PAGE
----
The sound of drum and song blended with the jingle of traditional dress ornamentation echoed across the playing fields of Lakedell School on Friday, May 29, 2015. Lakedell was host to a significant display of tradition, culture and spirituality of First Nation people before a large and appreciative crowd of spectators.
The event, held under overcast skies, was overseen by Chiefs, Elders and Council Members from Ermineskin, Louis Bull, Samson and Montana First Nation, dignitaries from provincial, county and municipal government, RCMP and WRPS staff and officials.
What was remarkable was the fact that grade four and up students from Falun, Pigeon Lake, Buck Mountain, Winfield, Alder Flats and Pipestone were bussed in to join Lakedell’s student body to witness the event and gain appreciation and understanding of First Nation culture.
Powwow’s hold significant spiritual and cultural meaning for First Nation peoples and embrace values often lost in the busy and disconnected world we live in. This is apparent in simple conversation with the mother of six year old twins Chrystan and Coltyn Johnson of Samson Cree Nation. Her oldest son was taught the ways of dance by his grandfather, and the twins, now dancing for two years already, learned it through observation. Generational learning and knowledge incubates a disposition towards respect and family connection that instructional/institutional education cannot offer.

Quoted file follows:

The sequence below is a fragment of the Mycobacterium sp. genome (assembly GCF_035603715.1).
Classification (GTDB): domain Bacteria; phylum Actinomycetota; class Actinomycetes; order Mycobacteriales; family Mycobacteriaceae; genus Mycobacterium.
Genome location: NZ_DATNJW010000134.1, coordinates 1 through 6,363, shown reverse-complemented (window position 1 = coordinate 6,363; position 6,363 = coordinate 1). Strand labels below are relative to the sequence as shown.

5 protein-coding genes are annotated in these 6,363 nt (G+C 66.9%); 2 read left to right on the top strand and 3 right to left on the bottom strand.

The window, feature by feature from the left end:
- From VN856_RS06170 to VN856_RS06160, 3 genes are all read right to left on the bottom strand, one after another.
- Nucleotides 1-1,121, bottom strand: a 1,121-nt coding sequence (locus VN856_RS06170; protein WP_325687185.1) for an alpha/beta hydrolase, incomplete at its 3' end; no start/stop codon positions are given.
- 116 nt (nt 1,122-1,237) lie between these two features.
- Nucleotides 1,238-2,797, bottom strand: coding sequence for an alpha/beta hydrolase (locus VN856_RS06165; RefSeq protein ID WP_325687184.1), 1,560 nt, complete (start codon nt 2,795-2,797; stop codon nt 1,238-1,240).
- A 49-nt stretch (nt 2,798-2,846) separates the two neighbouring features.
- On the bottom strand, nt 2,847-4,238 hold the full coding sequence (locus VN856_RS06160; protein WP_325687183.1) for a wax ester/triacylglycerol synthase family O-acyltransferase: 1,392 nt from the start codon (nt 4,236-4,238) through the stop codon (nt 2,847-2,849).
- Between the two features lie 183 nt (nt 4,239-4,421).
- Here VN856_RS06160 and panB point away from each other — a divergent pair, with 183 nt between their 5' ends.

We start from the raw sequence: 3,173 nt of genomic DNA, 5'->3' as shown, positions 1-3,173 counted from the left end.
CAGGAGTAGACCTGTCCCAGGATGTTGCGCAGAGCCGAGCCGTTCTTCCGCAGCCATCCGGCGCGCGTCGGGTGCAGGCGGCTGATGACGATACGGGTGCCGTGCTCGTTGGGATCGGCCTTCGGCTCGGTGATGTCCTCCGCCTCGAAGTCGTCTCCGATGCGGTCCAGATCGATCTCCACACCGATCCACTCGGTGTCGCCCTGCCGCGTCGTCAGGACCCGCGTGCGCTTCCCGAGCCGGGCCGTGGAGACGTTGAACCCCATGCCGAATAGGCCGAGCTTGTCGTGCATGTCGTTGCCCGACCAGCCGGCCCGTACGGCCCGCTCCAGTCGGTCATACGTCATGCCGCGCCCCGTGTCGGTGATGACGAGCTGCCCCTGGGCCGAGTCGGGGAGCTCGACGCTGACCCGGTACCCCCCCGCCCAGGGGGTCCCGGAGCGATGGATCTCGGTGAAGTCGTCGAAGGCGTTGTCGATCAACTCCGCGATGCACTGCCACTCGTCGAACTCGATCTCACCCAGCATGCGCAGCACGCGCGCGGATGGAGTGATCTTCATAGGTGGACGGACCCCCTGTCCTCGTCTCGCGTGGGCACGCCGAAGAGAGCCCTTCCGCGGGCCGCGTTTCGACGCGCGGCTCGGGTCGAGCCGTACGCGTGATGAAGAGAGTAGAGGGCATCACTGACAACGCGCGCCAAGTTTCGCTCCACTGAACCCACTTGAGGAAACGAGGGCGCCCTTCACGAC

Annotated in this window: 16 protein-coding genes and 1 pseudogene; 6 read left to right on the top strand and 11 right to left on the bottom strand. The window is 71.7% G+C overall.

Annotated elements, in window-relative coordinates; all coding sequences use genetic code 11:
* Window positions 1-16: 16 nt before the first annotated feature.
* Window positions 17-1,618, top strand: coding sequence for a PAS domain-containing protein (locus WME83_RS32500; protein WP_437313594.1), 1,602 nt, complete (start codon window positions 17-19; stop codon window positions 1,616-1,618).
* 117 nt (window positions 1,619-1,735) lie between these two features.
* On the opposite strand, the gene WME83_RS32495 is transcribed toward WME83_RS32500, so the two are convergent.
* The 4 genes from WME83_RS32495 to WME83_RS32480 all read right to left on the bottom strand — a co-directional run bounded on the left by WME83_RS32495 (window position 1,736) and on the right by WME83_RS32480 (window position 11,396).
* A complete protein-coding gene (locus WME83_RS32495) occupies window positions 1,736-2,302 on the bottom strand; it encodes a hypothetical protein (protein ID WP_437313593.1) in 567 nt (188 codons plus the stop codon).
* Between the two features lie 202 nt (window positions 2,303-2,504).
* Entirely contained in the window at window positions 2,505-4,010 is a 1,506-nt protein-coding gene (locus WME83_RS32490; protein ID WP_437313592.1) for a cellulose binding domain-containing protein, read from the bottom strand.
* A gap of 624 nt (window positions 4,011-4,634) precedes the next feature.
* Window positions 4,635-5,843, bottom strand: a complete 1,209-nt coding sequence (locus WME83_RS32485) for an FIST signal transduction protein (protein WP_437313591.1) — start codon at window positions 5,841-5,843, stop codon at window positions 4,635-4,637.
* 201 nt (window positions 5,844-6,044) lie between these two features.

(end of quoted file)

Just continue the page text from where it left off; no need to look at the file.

Values such as these are interwoven throughout the powwow celebration of life. The event is structured in a series of expanding rings which reflect relationships and spirituality. The circular pattern in which the powwow is set up starts with dancers in the middle surrounded by a circle for the Drums and the Master of Ceremonies. These are further surrounded by a circle for participant families and spectators. The end result resembles ripples on a pond. The movement of the dancers in a circular motion reflects the path of the sun. Elder Cecil Nepoose of Samson Cree Nation speaks of the dance, “We celebrate the treasure of movement, carried by the power of the drum.” Dances such as the ‘Inter-Tribal’ dance invite participation of others outside the host of the powwow to join in, promoting peace and unity before the Maker.
The successful event hosted by Lakedell School with the hundreds of participants and spectators is a fine example of the core values of the powwow… a celebration and honouring of culture; The coming together and meeting in peace and unity before the Maker.